By Joel Gunter
Mansoor Adayfi knew next to nothing about Serbia when a delegation from its government came to visit him in 2016, in his 14th year in the prison at Guantanamo Bay.
The only thing Adayfi did know was that Serbian forces had massacred Bosnian Muslims in the Balkan wars of the 1990s. All of the prisoners set for release from Guantanamo that year knew this part of the history, Adayfi said, and no-one wanted to go to Serbia.
By that point, Adayfi had been in Guantanamo all his adult life – picked up in Afghanistan aged 19 and held without charge until he was 32. The previous year, the US had officially downgraded its assessment of him to acknowledge that it was unclear whether he had ever been connected to al-Qaeda, and he had been cleared for release under a complex system of classified deals to resettle detainees abroad.
Adayfi wanted to go to Qatar, where he had family, or to Oman, which had gained a reputation at Guantanamo for treating former detainees well. But when the time came for his delegation meeting in the designated room in Camp Six, Adayfi found a Serbian team waiting for him. He listened to them, he said, then gave them a polite no.
“I told them thank you very much, but I know the history.”
According to Adayfi, the head of the delegation assured him that Muslims were welcome in Serbia. The government was going to treat him like a citizen, they said – help him finish his education, give him financial assistance, and arrange for a passport and ID. They were going to help him start over.
After the meeting, Adayfi told the US officials at Guantanamo that he did not want to go. But they were frank about the extent of his influence on the process, he said.
“A state department envoy came to see me after the delegation meeting and she said, ‘Mansoor, you have no choice. You are going to Serbia.'”
Adayfi is 39, charismatic and quick to smile, with a childlike quality he attributes to being locked away at the moment he was becoming an adult. His long journey to Belgrade began in Yemen, where he grew up in a rural village without running water or electricity. As a teenager he moved to the capital Sanaa to finish school and study computer science. According to his account, he travelled to Afghanistan in 2001 for an assignment as a research assistant, arranged by an educational institute in Sanaa.
Four months after Adayfi arrived, the US invaded Afghanistan and began hunting for members of al-Qaeda. Leaflets were dropped from planes promising large cash rewards for turning people in. Adayfi says the car he was travelling in in northern Afghanistan was ambushed by militants, just days before he was due to return to Yemen, and he was taken captive and handed to the US.
Adayfi’s first stop was an American black site, where he says he was stripped naked, beaten, interrogated and accused of being an Egyptian al-Qaeda commander. From there he was flown, hooded and shackled, to Guantanamo Bay.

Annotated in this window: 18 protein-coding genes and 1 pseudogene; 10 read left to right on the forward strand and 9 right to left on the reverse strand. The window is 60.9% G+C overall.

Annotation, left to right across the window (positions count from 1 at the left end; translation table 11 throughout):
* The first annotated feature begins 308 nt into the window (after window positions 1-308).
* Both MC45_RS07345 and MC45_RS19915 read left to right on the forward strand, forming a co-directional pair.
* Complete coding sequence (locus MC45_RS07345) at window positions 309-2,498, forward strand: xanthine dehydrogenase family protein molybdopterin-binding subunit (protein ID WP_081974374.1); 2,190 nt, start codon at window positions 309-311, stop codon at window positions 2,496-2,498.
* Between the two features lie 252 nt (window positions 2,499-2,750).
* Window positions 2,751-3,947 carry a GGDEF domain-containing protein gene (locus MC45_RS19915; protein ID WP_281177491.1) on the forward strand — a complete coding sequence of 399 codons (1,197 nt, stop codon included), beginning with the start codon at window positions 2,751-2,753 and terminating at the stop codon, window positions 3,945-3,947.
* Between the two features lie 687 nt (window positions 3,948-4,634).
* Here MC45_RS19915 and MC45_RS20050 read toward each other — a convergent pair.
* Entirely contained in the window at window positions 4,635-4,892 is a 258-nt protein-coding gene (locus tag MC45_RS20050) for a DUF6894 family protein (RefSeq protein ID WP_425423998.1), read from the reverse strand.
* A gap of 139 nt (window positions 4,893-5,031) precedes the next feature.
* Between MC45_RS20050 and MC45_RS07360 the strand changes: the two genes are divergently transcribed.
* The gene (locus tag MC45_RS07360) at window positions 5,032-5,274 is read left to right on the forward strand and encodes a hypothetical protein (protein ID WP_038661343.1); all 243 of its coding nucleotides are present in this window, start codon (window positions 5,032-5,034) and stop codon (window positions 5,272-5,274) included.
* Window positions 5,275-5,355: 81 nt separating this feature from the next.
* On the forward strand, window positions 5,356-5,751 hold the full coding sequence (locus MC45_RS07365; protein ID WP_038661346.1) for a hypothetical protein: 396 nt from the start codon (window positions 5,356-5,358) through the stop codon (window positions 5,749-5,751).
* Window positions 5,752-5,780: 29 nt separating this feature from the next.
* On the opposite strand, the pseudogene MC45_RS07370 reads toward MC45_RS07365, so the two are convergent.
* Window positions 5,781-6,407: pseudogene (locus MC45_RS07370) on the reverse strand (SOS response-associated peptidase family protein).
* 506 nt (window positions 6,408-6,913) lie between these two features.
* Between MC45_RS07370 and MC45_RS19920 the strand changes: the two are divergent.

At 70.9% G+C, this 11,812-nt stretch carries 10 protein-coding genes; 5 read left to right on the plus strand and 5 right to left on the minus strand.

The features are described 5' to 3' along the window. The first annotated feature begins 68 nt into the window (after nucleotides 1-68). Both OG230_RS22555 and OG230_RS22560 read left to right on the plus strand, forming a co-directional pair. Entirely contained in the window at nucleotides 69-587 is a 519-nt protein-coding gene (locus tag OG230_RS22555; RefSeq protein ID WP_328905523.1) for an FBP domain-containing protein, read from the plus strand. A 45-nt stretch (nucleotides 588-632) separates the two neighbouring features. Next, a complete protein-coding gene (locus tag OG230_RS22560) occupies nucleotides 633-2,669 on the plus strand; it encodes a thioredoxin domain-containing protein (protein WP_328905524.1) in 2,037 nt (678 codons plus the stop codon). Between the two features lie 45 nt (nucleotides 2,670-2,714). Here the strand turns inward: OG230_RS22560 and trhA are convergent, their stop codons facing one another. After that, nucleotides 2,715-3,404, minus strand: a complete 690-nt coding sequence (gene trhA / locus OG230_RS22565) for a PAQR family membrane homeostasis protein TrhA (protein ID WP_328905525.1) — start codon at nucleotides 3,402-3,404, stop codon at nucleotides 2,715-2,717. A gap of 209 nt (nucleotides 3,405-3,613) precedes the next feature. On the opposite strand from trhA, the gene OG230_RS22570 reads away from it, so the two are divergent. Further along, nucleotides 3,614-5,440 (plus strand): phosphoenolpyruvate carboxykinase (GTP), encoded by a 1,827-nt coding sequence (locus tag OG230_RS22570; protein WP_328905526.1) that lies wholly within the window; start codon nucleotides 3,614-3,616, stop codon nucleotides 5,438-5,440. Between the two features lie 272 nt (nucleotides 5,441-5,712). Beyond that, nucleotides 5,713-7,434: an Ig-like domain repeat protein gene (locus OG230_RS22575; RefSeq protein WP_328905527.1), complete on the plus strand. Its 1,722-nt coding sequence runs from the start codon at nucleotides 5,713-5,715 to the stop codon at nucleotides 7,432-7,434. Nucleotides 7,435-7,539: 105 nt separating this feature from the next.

His 14 years in the notorious prison are recounted in Don’t Forget Us Here, a memoir published late last year. It chronicles torture, psychological abuse, and the death of his brother and sister while he was incarcerated. He taught himself English from scratch in the camp, as well as some computer science and business theory. But the story ends shortly after his release, as he lands in Belgrade in the dark one night in July 2016 and is taken by the secret service to a small apartment in the city centre, where he later found surveillance cameras, he said. Adayfi stayed awake that first night, wondering what lay ahead of him.
“I was exhausted but I couldn’t sleep, hungry but I couldn’t eat,” he said, sitting in his current Belgrade apartment late one night in February. “There was loneliness in Guantanamo, but this was a new kind,” he said.
What came next is what Adayfi calls “Guantanamo 2.0” – an isolated and restricted existence in Serbia, which he is not allowed to leave and where he says he is followed by police who warn off anyone he tries to befriend.
Half a dozen former Guantanamo detainees across different countries – all released without charge – described similar experiences: lives in limbo; limited by a lack of documents, police interference, and travel restrictions that confine them to a country or even a single city, making it hard to find work, visit family or form relationships.
“Welcome to our life,” Adayfi said. “This is life after Guantanamo.”
The resettlement deals spread the former detainees across the globe – to Serbia, Slovakia, Saudi Arabia, Albania, Kazakhstan, Qatar and elsewhere. Some had the relative good fortune of being repatriated to their home nations, including the UK, others were sent somewhere alien.